What Is Annual Bluegrass?

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bluegrass in lawn

Annual bluegrass (Poa annua) is a member of the grass family, just like most types of grassy weeds. It is a cool-season annual plant that is well adapted to Kansas City's moderate climate. Homeowners in our area are often a bit confused as to whether annual bluegrass is a turfgrass or a weed, so the Heartland team wants to share our knowledge with you! This post will help you understand everything you need to know about annual bluegrass in your lawn, and be sure to read our guide to grassy weeds for even more information on how you can keep your turf healthy!

Identifying Annual Bluegrass

annual bluegrass up close

Before getting into more intricate details about annual bluegrass, you must first understand how to properly identify it. Annual bluegrass looks identical to many types of turfgrass, especially before it matures and develops a seed head. It has narrow, light green blades that are slightly hairy or completely smooth, which roll up in the heat of the day. This rolled or "canoe" shape is one of the most reliable indicators of annual bluegrass, as it will likely differ from many types of turfgrass. Spotting bunches or clumps in your lawn that appear lighter and more narrow than the surrounding grass is a good place to start when trying to identify annual bluegrass.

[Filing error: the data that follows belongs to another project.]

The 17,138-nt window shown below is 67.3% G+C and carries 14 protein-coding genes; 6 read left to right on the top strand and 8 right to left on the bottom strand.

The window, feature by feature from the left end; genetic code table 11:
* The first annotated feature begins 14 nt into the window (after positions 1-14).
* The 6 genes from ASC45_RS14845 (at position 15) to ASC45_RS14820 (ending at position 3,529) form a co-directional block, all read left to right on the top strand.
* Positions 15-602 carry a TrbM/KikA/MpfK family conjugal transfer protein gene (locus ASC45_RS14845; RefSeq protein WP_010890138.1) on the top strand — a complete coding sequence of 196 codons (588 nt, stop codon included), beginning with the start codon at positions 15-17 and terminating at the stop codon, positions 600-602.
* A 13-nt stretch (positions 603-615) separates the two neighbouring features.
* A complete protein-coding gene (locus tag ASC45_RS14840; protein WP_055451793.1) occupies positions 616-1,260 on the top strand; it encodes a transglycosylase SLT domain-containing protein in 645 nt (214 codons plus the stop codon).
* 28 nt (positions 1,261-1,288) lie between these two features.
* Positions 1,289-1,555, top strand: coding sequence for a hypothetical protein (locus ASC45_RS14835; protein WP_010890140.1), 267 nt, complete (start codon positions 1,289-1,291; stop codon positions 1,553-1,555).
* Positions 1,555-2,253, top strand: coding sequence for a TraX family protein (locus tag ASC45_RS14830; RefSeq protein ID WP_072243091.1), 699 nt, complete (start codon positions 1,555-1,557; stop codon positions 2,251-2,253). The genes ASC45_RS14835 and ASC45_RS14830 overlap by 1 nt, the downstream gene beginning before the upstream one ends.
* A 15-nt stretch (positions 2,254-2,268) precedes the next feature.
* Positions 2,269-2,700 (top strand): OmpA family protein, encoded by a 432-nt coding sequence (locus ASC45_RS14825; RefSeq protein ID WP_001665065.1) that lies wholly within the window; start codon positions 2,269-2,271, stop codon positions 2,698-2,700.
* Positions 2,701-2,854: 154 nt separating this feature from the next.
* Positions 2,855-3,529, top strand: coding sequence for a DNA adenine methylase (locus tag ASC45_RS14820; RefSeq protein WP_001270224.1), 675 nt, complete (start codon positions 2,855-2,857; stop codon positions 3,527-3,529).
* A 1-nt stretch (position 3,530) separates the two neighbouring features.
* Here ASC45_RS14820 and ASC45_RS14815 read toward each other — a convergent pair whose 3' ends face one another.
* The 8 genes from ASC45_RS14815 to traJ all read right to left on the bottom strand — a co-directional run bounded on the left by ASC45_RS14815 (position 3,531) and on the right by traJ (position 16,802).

This grass weed grows between 6 and 12 inches tall at a much quicker rate than most turfgrass. The seed heads of annual bluegrass are very fine and delicate, often appearing feathery or as if they have been made out of cotton. These seed heads tend to be white or faintly light green in color, and they will appear on the plant in mid-to-late spring. Seed heads of annual bluegrass are unsightly in a lush lawn, making them easy to spot for treatment. However, seeds will not be produced until the plant is matured, which allows this annual bluegrass to go undetected until that time.

Look For These In Your Lawn:

  • Brighter/lighter color than surrounding grass
  • Taller growth than surrounding grass
  • Smooth leaves with canoe-shaped edges/tips
  • Leaves that are spread somewhat far apart
  • Feathery seed heads in bunches
  • Light green or faintly pink seed heads
  • Growth in a clumping pattern
  • Shallow, fibrous roots (when pulled out)

Is Annual Bluegrass A Lawn Weed Or Turfgrass?

What does Bluegrass look like